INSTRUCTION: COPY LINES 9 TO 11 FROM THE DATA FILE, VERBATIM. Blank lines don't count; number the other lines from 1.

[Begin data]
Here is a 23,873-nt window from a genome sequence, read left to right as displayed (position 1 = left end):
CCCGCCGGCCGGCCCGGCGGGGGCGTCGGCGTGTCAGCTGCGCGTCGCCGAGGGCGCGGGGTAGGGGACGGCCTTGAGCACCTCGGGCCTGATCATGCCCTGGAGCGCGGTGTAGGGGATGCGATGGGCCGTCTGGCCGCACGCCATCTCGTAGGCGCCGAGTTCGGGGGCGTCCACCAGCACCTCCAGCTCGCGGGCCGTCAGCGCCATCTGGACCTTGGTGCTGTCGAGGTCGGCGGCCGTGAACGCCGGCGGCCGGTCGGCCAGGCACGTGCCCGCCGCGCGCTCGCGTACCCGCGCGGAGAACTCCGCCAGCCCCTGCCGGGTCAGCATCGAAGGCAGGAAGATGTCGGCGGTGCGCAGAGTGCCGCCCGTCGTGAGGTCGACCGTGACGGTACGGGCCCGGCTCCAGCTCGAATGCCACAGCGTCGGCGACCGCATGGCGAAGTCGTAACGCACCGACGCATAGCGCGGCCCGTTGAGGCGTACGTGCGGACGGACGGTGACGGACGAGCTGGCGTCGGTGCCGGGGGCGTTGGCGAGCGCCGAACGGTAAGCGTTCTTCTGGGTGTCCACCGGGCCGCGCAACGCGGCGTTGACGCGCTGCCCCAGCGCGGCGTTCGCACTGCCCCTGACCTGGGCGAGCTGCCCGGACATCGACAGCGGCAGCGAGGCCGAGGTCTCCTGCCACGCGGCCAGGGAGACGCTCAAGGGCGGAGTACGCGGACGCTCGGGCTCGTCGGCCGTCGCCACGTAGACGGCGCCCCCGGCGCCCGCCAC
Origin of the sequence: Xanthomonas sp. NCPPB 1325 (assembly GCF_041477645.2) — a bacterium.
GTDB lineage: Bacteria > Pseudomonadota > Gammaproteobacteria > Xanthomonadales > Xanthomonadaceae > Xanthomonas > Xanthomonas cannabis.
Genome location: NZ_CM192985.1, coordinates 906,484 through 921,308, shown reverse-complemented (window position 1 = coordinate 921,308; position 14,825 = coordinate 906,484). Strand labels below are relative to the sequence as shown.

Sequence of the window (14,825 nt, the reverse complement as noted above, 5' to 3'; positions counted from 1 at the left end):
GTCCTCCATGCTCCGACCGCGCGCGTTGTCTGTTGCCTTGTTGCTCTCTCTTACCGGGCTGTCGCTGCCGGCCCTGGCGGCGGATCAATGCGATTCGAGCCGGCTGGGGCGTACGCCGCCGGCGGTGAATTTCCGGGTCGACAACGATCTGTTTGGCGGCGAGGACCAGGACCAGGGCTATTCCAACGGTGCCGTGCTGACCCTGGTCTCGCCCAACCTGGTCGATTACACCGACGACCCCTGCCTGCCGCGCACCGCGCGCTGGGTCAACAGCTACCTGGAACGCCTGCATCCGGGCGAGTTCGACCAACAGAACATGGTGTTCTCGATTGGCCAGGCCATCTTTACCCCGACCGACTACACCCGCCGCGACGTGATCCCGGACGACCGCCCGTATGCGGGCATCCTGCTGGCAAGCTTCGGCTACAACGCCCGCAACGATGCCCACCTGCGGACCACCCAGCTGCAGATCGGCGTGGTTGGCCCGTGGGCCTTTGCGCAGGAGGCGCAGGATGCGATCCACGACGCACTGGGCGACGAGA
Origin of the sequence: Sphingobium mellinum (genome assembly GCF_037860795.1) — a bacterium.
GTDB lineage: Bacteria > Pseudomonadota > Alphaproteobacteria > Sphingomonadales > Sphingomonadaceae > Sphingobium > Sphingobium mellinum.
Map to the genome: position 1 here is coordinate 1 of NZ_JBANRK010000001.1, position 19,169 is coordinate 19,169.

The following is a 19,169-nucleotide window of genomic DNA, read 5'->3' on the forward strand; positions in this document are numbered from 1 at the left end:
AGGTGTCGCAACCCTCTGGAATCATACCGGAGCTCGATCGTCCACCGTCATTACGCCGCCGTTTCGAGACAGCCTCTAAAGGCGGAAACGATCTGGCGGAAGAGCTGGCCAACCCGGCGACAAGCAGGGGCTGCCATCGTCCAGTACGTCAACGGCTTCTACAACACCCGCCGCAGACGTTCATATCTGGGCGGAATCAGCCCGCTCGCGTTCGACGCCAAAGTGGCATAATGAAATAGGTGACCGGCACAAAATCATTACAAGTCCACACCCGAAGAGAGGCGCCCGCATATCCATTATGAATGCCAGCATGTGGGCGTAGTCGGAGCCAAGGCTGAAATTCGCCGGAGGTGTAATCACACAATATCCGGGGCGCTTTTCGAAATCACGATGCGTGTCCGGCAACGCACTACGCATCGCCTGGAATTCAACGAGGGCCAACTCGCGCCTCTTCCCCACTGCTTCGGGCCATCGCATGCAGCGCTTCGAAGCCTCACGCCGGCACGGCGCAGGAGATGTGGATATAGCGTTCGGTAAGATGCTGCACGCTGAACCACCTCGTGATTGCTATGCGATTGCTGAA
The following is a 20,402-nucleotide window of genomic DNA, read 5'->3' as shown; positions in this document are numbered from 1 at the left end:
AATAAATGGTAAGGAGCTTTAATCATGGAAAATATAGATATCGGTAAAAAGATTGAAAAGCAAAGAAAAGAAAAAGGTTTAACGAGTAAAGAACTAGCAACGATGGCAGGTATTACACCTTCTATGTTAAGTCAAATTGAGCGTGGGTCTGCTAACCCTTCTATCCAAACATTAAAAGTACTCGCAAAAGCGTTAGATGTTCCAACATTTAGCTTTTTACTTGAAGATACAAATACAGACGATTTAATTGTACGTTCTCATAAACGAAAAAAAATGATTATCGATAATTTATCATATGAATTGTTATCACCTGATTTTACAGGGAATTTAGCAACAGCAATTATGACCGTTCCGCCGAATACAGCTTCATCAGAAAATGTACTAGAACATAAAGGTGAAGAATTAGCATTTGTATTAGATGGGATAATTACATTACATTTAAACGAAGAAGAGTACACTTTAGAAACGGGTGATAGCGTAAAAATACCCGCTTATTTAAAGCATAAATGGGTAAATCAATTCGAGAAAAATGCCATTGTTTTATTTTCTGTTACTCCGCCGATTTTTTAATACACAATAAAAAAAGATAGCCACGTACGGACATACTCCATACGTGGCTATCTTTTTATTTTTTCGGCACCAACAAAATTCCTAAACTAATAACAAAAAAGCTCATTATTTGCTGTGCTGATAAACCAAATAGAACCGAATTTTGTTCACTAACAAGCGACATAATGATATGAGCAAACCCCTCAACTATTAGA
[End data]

GTDB lineage: Bacteria > Pseudomonadota > Alphaproteobacteria > Sphingomonadales > Sphingomonadaceae > Sphingobium > Sphingobium mellinum.
Map to the genome: position 1 here is coordinate 1 of NZ_JBANRK010000001.1, position 19,169 is coordinate 19,169.

The following is a 19,169-nucleotide window of genomic DNA, read 5'->3' on the forward strand; positions in this document are numbered from 1 at the left end: